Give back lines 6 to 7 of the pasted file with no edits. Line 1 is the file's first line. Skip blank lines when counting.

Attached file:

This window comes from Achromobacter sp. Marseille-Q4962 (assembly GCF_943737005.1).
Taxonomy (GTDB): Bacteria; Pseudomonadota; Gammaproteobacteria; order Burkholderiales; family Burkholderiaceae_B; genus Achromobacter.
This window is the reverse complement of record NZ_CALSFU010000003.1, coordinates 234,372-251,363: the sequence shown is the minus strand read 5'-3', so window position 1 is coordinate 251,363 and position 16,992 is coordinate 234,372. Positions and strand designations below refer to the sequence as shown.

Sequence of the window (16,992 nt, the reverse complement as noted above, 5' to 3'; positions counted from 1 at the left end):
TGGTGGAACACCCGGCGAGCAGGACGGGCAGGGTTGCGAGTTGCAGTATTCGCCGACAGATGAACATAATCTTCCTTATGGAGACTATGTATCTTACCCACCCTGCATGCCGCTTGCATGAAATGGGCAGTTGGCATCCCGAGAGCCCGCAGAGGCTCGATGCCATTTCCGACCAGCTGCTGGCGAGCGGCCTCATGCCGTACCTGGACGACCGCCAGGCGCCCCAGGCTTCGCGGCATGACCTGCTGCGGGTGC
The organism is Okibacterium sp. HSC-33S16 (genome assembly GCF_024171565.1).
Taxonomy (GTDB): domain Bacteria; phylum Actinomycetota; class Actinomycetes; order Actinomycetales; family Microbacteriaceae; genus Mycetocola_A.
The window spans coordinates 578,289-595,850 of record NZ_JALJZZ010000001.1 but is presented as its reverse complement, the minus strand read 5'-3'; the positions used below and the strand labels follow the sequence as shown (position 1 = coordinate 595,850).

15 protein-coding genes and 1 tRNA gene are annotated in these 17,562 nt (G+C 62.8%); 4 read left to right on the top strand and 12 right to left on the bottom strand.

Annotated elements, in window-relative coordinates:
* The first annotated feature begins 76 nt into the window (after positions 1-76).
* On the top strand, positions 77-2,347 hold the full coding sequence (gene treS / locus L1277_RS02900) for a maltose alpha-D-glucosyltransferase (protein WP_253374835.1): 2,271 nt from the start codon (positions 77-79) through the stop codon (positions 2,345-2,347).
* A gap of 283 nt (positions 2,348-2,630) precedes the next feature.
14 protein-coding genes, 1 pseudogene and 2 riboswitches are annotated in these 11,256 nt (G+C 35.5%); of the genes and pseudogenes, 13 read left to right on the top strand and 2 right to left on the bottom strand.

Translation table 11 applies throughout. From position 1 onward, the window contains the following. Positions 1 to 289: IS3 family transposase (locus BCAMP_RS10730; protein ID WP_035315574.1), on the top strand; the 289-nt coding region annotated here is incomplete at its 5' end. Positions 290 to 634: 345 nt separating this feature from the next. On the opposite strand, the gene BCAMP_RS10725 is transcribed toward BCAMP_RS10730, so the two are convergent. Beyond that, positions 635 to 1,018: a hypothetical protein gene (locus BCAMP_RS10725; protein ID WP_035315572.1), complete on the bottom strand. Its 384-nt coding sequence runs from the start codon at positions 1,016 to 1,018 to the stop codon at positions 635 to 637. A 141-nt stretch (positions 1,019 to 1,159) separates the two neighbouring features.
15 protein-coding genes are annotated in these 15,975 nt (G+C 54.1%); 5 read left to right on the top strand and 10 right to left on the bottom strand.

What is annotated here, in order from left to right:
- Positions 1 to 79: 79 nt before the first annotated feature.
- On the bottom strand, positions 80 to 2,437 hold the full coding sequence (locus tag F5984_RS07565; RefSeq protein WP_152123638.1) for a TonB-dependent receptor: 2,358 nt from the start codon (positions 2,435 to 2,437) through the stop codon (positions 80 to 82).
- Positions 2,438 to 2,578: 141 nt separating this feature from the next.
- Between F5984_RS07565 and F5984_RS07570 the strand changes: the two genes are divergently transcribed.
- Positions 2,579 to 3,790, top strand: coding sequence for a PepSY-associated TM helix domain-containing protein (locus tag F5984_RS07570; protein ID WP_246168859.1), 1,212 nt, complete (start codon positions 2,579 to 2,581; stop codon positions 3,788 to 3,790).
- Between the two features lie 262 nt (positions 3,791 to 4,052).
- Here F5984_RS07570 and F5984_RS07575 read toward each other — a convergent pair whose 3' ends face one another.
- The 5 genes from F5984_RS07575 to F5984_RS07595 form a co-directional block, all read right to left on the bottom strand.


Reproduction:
The organism is Okibacterium sp. HSC-33S16 (genome assembly GCF_024171565.1).
Taxonomy (GTDB): domain Bacteria; phylum Actinomycetota; class Actinomycetes; order Actinomycetales; family Microbacteriaceae; genus Mycetocola_A.